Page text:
Speaker for the Dead by Orson Scott Card
My rating: 5 of 5 stars
A family torn asunder by lies, frailties, and seemingly unspeakable acts nevertheless survives as any good catholic family would. Until Ender Wiggin, Speaker for the Dead and destroyer of an entire ramen species, arrives. He brings truth, and with it, redemption. Meanwhile, the aliens of this world provide mysteries to solve both scientifically and politically.
Ender as a child was remarkable in his own way, but as an adult, he is even more interesting. Card is able to weave a story here that consistently keeps the reader on edge, always wanting to know more. As the mysteries surrounding the family he meets, the aliens he comes to know, and the disease that threatens to kill them all deepen, Ender, along within his (faithful?) companion Jane, uncovers truths that change everything at a level that the preceding novel cannot come close to matching. This is a story that speaks on several levels.
However, there are significant problems, despite the five star score I give this book. First, his characters are stupid. I know he is trying to ensure that there is a clear distinction between the super-human intelligence of Ender and Valentine when compared to the characters that happen to live on the world he visits. There is some justification for the people he writes to be of only average intelligence. But the way they are written makes most of them (with a few notable exceptions) nearly brain-dead. They make very poor life decisions -- which creates a stark contrast to the characters of Ender's Game, who were all extremely intelligent. Second, Ender's victories come too easy. Sure, Ender is VERY smart. But his powers of empathy here are incredible. Third, what is up with the philosophy Card uses?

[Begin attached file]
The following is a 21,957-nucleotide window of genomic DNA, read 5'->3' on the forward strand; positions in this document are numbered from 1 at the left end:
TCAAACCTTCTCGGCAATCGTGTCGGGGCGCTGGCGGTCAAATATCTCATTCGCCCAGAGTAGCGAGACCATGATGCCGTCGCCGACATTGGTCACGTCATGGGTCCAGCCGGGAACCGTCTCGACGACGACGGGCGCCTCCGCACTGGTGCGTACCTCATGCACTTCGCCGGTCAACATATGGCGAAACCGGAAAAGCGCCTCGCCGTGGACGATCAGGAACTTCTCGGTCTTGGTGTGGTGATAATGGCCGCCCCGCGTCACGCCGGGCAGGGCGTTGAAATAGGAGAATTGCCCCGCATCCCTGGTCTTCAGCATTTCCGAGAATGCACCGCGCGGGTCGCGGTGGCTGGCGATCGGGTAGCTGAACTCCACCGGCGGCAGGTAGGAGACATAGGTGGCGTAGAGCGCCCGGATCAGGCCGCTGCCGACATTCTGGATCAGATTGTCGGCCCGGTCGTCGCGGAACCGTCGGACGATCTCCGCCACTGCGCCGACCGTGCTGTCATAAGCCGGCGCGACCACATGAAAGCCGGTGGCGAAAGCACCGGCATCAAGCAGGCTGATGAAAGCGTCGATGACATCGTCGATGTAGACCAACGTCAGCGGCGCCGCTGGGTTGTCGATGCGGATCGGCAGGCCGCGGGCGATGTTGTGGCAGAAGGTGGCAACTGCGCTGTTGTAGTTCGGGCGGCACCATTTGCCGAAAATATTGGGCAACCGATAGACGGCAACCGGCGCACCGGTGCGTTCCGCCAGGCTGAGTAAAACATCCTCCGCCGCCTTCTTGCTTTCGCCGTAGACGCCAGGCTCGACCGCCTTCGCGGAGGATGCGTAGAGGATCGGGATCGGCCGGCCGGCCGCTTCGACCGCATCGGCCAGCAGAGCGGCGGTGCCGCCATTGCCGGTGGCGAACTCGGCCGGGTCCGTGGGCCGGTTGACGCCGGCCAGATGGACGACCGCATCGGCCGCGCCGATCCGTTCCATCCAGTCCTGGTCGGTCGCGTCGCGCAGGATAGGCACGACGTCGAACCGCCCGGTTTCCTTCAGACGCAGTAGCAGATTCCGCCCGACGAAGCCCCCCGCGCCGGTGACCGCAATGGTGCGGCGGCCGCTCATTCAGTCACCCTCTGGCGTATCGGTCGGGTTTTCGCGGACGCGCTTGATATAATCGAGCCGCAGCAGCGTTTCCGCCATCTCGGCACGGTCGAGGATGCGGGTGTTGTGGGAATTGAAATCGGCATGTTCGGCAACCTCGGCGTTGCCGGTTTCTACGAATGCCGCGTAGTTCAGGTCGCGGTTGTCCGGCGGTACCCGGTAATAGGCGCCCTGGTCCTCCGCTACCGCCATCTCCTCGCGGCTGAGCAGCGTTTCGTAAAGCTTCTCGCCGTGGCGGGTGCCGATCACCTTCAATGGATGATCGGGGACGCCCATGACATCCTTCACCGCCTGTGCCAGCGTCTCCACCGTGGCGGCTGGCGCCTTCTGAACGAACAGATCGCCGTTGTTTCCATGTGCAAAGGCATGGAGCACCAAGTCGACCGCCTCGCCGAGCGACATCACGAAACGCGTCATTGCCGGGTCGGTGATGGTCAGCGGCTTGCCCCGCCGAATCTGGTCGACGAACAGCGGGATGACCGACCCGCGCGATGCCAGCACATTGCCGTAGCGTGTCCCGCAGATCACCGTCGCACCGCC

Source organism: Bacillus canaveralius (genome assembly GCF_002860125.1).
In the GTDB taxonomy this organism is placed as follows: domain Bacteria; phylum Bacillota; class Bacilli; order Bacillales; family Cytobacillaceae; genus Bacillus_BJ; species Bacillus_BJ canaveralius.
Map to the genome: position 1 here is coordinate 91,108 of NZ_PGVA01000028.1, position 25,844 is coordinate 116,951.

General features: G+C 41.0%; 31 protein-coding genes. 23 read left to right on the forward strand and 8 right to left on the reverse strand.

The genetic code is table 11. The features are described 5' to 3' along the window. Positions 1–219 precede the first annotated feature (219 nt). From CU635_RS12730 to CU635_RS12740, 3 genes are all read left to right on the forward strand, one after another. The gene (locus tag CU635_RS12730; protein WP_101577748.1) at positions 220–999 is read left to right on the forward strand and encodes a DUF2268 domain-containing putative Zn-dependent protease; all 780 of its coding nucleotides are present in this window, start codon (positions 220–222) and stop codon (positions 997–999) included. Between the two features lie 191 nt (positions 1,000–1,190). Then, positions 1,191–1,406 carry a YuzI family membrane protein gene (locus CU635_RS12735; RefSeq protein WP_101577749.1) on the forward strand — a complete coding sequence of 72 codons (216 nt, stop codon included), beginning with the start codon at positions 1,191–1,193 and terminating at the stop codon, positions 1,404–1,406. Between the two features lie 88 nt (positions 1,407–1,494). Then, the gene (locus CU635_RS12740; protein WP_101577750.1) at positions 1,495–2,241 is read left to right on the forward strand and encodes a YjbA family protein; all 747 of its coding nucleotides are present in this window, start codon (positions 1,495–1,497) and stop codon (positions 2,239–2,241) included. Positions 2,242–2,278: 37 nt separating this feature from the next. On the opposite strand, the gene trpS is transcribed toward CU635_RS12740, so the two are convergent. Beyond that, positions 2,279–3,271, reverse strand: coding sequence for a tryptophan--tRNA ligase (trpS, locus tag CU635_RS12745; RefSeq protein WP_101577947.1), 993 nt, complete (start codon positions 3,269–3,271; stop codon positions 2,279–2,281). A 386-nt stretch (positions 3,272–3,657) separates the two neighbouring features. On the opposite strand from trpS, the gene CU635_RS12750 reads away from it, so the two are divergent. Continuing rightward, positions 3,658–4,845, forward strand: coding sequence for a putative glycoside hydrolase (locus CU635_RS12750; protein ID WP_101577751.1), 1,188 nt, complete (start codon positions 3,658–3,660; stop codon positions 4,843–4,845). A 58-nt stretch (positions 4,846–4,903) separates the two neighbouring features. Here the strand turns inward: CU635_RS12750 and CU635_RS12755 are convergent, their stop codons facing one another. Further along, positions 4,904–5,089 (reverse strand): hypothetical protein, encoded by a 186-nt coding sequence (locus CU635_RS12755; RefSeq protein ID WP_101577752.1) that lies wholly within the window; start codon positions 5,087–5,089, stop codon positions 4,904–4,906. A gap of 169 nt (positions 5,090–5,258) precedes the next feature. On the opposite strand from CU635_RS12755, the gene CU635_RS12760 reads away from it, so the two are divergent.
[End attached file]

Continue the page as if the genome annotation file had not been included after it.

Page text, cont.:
As a philosopher, one of the most interesting parts of this book for me was reading about Ender's philosophic viewpoint. Believe me when I say that the fact that Ender's philosophy is completely opposed to my own, I nevertheless found this book a VERY entertaining read. But I almost feel like warning the reader of this book to treat the philosophy espoused within as nothing but fiction in the same way that I might warn a teenager before letting them read Ayn Rand. Nevertheless, the book thoroughly entertains and warrants the full five stars. I'm willing to use suspension of disbelief to handle the parts I disliked philosophically in the same way that I give no fault to the text for not being hard science fiction.
This book is worth the read even if you didn't like Ender's Game. Although this is a sequel, it is completely different in every way, and deserves a chance from any fan of soft science fiction. Highly recommended.
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